Far'un, Jubara (Kafriat)
Far’un – We arrived at the municipal building at 10:00.
We met the council secretary and the comptroller. Most of village business is apparently conducted in the more accessible office in the center of the village.
We asked the comptroller to describe the permit situation and passage through the gates.
As of today 218 applications had been submitted – 91 were approved, 13 denied; the remainder haven’t heard. Those are only applications from landowners; applications from workers are being submitted now (780 applications were submitted in 2013 and 454 approved). He says this year’s number is smaller than last year’s because some landowners have a two-year permit.
Far’un has some 3000 dunums on the other side of the fence; they use Gate 708.
Almost no permits are granted for laborers who don’t own land except during agricultural season, and even then the number is very limited and based on an estimate of how many are needed depending on the size of the holding.
So that’s why fewer are applying – they’ve become used to restrictions of their freedom of movement and don’t expect much from us or from others.
With regard to the gates – the only gate open is 708, three times a week during the entire year.
New Jubara gate/gate 746. It hasn’t opened at all; farmers whose lands are on the other side of Jubara must still walk kilometers on foot to reach them.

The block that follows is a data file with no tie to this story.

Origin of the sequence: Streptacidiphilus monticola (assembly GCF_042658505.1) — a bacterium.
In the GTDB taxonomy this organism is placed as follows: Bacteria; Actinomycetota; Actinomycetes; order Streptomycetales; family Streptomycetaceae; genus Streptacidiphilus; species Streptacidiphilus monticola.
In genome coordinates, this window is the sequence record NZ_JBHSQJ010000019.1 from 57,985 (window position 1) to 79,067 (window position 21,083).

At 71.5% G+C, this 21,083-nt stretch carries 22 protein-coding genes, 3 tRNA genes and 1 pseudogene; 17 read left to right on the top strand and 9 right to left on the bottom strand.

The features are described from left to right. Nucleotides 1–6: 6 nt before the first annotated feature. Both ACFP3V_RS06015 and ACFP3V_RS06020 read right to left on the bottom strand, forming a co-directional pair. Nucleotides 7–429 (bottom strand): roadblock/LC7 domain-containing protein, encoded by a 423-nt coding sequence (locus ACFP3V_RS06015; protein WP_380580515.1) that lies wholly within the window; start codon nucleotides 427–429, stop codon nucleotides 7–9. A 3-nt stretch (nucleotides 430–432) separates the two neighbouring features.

Jubara. After the route of the fence was changed and the village included two landowners still had 70 dunums in the seam zone.
Gate 746. It hasn’t opened at all this year. They hope it will open for the olive harvest.
We met a farmer who ten years ago leased land from the owner who lives in Tulkarm. He grew za’atar, investing some NIS 200,000 in the land and crop.
The Jubara gate hasn’t opened all year, the permit the farmer, Nabil Ouda, obtained was for the Far’un gate, ten kilometers from his land. Za’atar must be irrigated daily, which he was unable to do because of the distance; it dried up and all his investment was lost. He sued in the Supreme Court but apparently lost because the Civil Administration responded that he had in fact been defrauded by the landowner who knew of the impending change in the route of the fence but didn’t tell him about it when they signed the contract.
He asked for our help. We spoke to Safa, from DCL Qalqilya, who said he hadn’t heard about it and suggested that the man contact him; he’ll see what he can do.
We’ll follow up, but at the same time we shouldn’t get people’s hopes up because the army will probably argue that it won’t be able to open every gate because it must establish priorities.